Hong Kong has never been short of good hotels: big names like The Peninsula, Mandarin Oriental and Four Seasons have set the bar sky-high, ensuring that the city has one of the highest average room rates around; while smaller, urban-chic brands like Tuve and OZO Wesley Hong Kong are doing themselves proud on the boutique side of things. It’s no surprise that the island’s burgeoning hotel scene has piqued the interest of several global groups, who are following suit and thinking outside the box to evolve their brands in order to attract Hong Kong’s creative class travellers. Here are three brand-conscious hotels in Hong Kong to watch:
Park Lane Hong Kong has been around for over 40 years, and has always been one of the most popular business hotels in Hong Kong, with convenient transportation and jaw-dropping views of the Victoria Harbour.
Since Pullman started managing the hotel in 2015, it has undergone a major renovation that has injected new life into its walls. Pullman, previously a luxury train brand, defines their customer as the “global nomad”; Pullman delivered this idea with The Park Lane Hong Kong’s renovation by redesigning public spaces and launching new projects.
The lobby area now resembles a train station, the walls adorned with leather suitcases and the floor, rolling gates. There’s also a coffee station in the lobby, allowing their global guests to help themselves as they arrive for an immediate energy boost. Tablets and touching screens are everywhere so that guests can check information with ease.
Another eye-catching area is Ebb & Flow, a café located next to the reception area. It is a round-the-clock hangout space serving coffee, cocktails and light bites. As part of Pullman’s Global Art Initiative, The Park Lane Hong Kong launched the Accor’s flagship “Artist Playground” – a project that’s presented at Ebb & Flow, featuring an exhibition that displays art pieces from emerging local artists, changing every three to four months.
Make your way to the very top of the hotel and you’ll find a bar called SKYPE. It’s the new hotspot in town, with a seasonal cocktail menu and a fantastic view of the Harbour. It is probably the biggest outdoor rooftop bar in Hong Kong. In the evening, light fills the bar thanks to the backdrop of Hong Kong’s skyline. No reservations taken, just walk in and enjoy.
Shangri-La Group has made a massive contribution to the development of Hong Kong’s hotel industry. Kowloon Shangri-La opened in 1981, setting the benchmark for hospitality in Hong Kong. Edward, the lobby ambassador, has been working for the hotel since 1981, and has repeatedly been given the Best Hotelier Award by the Hong Kong Tourism office. 10 years later, Island Hong Kong Shangri-La opened. The 56-storey building was once the highest hotel building on the island. Its two-Michellin-starred restaurants are must-visits for global diners.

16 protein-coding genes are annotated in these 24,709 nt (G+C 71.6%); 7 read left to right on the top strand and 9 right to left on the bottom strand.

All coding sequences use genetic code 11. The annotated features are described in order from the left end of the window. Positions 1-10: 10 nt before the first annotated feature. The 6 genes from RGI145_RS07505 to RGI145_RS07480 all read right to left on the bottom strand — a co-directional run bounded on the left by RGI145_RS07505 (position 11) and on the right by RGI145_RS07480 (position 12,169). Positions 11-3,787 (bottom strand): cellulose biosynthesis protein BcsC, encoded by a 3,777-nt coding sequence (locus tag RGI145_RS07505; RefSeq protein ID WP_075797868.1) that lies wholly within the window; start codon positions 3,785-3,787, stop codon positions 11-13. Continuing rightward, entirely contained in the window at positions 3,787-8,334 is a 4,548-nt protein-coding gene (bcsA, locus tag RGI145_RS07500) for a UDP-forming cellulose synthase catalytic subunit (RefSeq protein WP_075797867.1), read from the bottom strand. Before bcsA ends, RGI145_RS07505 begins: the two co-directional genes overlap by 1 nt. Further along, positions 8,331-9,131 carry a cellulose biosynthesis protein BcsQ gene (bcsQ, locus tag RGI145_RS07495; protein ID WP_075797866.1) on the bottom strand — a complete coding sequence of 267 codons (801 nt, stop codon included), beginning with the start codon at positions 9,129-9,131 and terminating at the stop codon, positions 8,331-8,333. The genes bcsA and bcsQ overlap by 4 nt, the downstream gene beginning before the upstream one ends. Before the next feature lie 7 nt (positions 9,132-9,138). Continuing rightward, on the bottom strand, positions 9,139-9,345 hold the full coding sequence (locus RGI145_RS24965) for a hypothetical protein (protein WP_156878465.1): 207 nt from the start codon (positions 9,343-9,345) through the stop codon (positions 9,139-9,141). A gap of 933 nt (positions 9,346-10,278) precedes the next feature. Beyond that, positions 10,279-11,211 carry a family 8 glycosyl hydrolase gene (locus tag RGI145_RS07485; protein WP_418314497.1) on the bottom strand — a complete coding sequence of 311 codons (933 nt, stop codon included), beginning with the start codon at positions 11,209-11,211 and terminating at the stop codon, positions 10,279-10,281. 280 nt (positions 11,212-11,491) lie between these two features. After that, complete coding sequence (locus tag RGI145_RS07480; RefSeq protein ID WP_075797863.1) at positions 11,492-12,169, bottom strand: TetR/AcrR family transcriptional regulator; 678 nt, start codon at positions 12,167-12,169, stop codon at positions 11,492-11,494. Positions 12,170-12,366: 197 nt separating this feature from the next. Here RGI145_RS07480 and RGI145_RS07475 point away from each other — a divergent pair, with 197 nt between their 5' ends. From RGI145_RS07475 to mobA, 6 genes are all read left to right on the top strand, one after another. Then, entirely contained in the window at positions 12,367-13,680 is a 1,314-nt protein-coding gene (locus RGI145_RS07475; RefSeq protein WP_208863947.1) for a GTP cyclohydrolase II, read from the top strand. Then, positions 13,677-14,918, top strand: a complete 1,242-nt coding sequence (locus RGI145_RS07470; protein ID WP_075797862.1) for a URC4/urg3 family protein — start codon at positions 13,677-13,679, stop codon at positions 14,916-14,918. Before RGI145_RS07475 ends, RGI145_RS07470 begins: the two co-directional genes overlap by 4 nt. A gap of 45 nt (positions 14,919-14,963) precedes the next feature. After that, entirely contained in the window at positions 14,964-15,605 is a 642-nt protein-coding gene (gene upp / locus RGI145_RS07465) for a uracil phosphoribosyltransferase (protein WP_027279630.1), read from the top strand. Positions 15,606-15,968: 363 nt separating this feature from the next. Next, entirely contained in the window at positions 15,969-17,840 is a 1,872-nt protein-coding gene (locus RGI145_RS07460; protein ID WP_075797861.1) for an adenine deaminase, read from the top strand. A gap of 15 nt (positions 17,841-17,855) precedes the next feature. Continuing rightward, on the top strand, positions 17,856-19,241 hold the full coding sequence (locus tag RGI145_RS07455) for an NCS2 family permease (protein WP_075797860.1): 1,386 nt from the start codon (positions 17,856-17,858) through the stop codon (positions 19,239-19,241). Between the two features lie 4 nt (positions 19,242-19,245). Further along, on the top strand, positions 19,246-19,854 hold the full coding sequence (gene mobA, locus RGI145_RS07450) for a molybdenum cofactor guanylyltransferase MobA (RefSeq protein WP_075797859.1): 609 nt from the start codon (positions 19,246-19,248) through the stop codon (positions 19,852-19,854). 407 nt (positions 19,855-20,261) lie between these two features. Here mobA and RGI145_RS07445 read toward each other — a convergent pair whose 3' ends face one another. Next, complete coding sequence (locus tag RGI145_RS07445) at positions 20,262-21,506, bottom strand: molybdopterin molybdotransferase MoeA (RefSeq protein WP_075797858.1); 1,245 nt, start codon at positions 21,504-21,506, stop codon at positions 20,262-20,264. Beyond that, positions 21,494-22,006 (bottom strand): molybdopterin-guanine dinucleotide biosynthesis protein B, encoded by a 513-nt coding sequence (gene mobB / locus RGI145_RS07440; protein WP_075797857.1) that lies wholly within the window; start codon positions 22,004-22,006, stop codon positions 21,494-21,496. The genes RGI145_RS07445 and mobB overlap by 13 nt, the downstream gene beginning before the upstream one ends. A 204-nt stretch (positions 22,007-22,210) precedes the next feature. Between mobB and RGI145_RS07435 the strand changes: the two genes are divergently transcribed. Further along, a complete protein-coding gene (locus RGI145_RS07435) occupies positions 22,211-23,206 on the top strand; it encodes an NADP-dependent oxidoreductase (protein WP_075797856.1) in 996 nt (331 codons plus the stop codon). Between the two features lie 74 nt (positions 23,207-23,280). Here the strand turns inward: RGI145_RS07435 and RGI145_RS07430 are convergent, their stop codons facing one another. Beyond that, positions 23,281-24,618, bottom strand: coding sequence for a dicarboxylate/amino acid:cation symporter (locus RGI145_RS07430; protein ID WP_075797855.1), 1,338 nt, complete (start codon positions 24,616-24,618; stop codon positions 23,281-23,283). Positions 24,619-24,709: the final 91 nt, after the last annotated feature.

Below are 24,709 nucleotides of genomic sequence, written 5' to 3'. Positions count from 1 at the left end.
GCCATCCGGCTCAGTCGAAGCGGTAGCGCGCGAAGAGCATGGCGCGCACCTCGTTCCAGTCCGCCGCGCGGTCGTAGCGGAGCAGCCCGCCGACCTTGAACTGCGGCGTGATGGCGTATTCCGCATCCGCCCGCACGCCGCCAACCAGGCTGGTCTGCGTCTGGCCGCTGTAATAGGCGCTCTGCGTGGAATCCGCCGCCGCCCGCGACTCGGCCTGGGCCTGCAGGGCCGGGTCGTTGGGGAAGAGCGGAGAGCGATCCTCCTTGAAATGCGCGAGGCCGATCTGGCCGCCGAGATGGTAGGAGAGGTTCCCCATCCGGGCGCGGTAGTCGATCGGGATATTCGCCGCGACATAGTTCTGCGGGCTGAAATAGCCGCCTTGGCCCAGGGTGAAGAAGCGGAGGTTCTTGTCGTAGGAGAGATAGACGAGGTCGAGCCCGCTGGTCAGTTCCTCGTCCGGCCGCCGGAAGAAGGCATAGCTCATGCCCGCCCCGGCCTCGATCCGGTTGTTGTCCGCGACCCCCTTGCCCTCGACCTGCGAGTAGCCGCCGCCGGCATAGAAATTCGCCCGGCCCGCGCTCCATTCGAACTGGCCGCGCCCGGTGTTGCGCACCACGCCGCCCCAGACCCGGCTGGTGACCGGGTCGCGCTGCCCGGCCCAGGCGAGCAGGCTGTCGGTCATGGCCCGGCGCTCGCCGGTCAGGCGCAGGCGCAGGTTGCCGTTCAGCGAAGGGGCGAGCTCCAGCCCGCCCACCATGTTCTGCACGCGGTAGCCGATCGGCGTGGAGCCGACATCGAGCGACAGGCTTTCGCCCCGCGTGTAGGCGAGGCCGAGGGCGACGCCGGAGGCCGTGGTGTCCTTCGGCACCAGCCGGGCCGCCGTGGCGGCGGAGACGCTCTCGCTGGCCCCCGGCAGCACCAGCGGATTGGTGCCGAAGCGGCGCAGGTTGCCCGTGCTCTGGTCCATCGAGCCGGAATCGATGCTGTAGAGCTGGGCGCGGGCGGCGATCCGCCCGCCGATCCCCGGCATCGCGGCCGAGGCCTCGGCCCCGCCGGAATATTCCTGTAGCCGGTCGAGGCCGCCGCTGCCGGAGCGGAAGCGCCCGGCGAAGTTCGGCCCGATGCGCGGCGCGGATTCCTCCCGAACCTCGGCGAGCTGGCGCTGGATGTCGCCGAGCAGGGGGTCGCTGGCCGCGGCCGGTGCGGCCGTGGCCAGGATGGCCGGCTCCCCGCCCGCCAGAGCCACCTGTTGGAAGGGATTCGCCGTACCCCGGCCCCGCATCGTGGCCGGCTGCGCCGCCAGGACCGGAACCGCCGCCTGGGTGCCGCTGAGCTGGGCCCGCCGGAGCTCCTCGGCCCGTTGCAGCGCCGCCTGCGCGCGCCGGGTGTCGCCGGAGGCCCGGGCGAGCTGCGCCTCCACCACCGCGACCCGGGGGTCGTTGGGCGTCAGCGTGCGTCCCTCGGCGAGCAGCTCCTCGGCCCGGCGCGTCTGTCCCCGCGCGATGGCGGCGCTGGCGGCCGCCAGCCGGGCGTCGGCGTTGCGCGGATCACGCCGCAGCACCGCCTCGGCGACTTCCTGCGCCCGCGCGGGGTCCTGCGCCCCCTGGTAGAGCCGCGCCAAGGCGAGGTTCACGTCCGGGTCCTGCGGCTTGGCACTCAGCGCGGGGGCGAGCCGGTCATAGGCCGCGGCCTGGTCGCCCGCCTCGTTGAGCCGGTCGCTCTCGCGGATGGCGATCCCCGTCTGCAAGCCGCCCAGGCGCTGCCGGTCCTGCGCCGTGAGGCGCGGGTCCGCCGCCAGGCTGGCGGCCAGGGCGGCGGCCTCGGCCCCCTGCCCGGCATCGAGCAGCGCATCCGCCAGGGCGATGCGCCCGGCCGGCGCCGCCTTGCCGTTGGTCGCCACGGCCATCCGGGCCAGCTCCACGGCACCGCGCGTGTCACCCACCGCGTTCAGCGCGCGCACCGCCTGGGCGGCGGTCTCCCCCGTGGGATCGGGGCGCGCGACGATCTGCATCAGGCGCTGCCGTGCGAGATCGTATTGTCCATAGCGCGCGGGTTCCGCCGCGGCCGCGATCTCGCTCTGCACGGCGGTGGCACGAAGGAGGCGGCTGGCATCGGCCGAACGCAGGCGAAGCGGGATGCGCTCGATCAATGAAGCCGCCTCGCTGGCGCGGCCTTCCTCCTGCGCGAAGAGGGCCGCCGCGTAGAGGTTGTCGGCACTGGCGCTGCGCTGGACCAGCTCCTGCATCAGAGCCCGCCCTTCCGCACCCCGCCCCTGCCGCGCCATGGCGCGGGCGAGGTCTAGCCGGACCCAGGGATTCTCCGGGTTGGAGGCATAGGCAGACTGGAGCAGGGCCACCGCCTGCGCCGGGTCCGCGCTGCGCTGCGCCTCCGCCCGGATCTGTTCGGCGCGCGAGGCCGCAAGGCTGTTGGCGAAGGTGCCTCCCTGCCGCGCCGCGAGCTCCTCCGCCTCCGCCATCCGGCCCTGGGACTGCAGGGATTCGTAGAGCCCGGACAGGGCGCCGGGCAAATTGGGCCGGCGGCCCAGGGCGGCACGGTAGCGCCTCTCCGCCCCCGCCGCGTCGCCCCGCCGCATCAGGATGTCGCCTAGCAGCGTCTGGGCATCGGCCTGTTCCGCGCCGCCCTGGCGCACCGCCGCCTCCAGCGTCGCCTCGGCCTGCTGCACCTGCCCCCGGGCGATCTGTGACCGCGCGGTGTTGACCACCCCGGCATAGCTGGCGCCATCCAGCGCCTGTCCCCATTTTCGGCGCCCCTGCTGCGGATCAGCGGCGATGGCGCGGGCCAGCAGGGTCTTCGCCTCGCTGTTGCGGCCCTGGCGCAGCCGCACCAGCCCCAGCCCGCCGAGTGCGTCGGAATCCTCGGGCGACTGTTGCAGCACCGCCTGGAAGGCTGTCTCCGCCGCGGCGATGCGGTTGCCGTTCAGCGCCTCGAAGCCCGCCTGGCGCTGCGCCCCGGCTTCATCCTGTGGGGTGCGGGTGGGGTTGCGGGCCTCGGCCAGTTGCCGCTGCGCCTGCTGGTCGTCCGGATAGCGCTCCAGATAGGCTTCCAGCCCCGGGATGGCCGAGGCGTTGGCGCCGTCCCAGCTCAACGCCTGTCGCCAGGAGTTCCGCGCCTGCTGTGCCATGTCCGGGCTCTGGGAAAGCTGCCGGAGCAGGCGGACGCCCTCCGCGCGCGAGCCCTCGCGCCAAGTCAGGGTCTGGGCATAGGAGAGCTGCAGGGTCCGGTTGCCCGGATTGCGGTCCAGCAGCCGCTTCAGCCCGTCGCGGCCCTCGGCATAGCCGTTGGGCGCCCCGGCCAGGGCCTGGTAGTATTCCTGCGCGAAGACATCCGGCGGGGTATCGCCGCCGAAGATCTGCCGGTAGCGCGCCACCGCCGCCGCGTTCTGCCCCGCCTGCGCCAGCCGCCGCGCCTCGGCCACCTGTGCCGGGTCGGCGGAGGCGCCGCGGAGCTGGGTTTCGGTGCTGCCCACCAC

With the heritage, the newly opened Kerry Hotel Hong Kong invited Andre Fu – the designer of Upper House in Hong Kong – to switch up Shangri-La’s look. As the urban chic brand of Shangr-La, the concept of the first Kerry Hotel in Hong Kong was an “urban oasis”. Fu used the colours grey and brown to set a modern and simple tone for the whole hotel. Thanks to an 80-metre-wide window, Guests enjoy a panoramic view of the Hum Hong bay upon arrival in the hotel lobby. Outside of the window, guests can find an outdoor garden, a true rarity in this city.
Let’s talk dining experiences: Kerry Hong Kong is the only hotel that offers outdoor dining areas for every single restaurant in the hotel. No matter if you’re in the Lounge Bar, Red Sugar or Big Bay Café, guests can enjoy food at an open terrace with Kowloon Hong Kong in the background.
Over 60 per cent of the 546 guest rooms feature bay views, while room sizes start from 42 square-metres – that’s huge for Hong Kong. The open studio style of the room with clean lines and light colours touches the current preferences of younger generations.
Significant efforts have been devoted to edit a local guide book, “The Bay Area Guide”, for every customer. The 28-page guide includes information on local heritage, gourmet dining, shopping and stunning nature viewing spots.
It’s been a while since this last stand-alone building was fully transformed into a hotel. The Murray in Hong Kong, renovated from a historical building from the 1960s, is due to open its doors in the beginning of 2018. The 25-storey building will be fully transformed into a 336-room hotel, complete with five dining spaces.
Although the hotel is managed by the Marco Polo Hotel Group, The Murray will keep its original name due to the property’s historical glory: it was once a government office building, which housed some key bureaucrats from the Hong Kong government.
MB was designed with its windows meticulously oriented to avoid intrusion of excessive direct sunlight. This design won the Certificate of Merit of the Energy Efficient Building Award in 1994.
The renowned architect Norman Foster is known for modern designs of steel and glass, and innovative contouring. Most of his works are innovative in their use of original constructions and inner spaces. The three-storey-high arches in the original building remained, morphing into an indoor and outdoor space that can host up to 300 guests. Another highlights is the rooftop area, where guests can enjoy views all the way from the Murray Lane to Guo Fu Lou.
Nancy Huang is Senior Features Editor for Condé Nast Traveler China.